In 1962, one year after Tanzania celebrated its independence, a devastating drought struck the Arusha region. In response, Catholic Relief Services provided food and non-food emergency relief rations and created economic recovery projects for 85,000 affected people.
Since that initial effort, CRS Tanzania has continued to work closely with the Tanzania Episcopal Conference, other faith-based organizations, government entities, private partners and businesses. Today, the country program supports agriculture, health system and institutional strengthening, vulnerable children and youth programming, and integrated water resource management projects that interweave socioeconomic empowerment and gender transformation.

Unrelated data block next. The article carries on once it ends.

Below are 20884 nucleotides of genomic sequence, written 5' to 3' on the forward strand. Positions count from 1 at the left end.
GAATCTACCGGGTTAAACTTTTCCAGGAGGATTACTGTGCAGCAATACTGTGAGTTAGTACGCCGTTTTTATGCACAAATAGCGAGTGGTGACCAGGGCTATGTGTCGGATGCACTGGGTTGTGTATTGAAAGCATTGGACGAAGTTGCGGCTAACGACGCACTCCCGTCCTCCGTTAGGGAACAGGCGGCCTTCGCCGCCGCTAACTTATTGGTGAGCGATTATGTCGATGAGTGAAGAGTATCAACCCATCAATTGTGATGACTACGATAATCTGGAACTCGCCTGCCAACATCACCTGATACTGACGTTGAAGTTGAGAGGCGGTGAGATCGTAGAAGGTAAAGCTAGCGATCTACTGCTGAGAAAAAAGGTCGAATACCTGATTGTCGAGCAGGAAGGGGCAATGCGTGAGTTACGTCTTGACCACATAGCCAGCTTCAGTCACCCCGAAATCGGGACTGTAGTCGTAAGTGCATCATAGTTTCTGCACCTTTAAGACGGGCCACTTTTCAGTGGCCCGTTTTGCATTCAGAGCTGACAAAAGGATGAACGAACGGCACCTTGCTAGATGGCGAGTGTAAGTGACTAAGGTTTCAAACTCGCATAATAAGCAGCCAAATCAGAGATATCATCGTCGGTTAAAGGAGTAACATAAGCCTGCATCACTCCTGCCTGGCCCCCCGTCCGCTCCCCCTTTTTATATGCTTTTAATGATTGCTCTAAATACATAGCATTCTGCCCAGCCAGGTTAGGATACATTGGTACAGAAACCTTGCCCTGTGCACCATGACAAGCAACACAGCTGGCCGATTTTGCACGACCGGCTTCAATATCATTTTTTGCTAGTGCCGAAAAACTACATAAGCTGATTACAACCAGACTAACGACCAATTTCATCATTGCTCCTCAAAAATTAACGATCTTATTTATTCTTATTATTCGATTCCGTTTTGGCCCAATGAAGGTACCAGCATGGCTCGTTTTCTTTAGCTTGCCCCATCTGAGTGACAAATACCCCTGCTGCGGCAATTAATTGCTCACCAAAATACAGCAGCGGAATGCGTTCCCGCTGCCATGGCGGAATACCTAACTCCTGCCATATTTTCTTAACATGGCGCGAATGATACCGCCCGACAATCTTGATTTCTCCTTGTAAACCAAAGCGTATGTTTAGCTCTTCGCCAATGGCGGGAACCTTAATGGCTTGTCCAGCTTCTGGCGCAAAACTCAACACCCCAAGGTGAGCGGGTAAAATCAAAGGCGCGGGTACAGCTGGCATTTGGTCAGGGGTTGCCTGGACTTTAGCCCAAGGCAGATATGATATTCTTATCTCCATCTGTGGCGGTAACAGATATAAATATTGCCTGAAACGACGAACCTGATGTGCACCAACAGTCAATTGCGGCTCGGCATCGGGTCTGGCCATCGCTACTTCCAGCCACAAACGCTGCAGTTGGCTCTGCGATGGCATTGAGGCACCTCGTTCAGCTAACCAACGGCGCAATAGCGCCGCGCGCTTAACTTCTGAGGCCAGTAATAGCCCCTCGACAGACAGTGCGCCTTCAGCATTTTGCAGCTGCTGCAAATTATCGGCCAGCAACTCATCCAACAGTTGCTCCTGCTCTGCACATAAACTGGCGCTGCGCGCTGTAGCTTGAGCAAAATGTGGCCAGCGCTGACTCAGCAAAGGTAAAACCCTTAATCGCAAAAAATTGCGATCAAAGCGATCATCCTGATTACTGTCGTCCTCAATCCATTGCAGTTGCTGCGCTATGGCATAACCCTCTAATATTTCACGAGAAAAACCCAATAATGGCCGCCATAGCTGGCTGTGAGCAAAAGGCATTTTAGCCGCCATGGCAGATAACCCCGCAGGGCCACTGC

Through skill sharing and capacity building, our diverse agriculture programs in Tanzania promote sustainable growth, food security and development.
CRS’ water programming also improves the health of children and their families. It increases access to adequate clean water supply and improved sanitation, and helps establish handwashing facilities and appropriate hygiene services.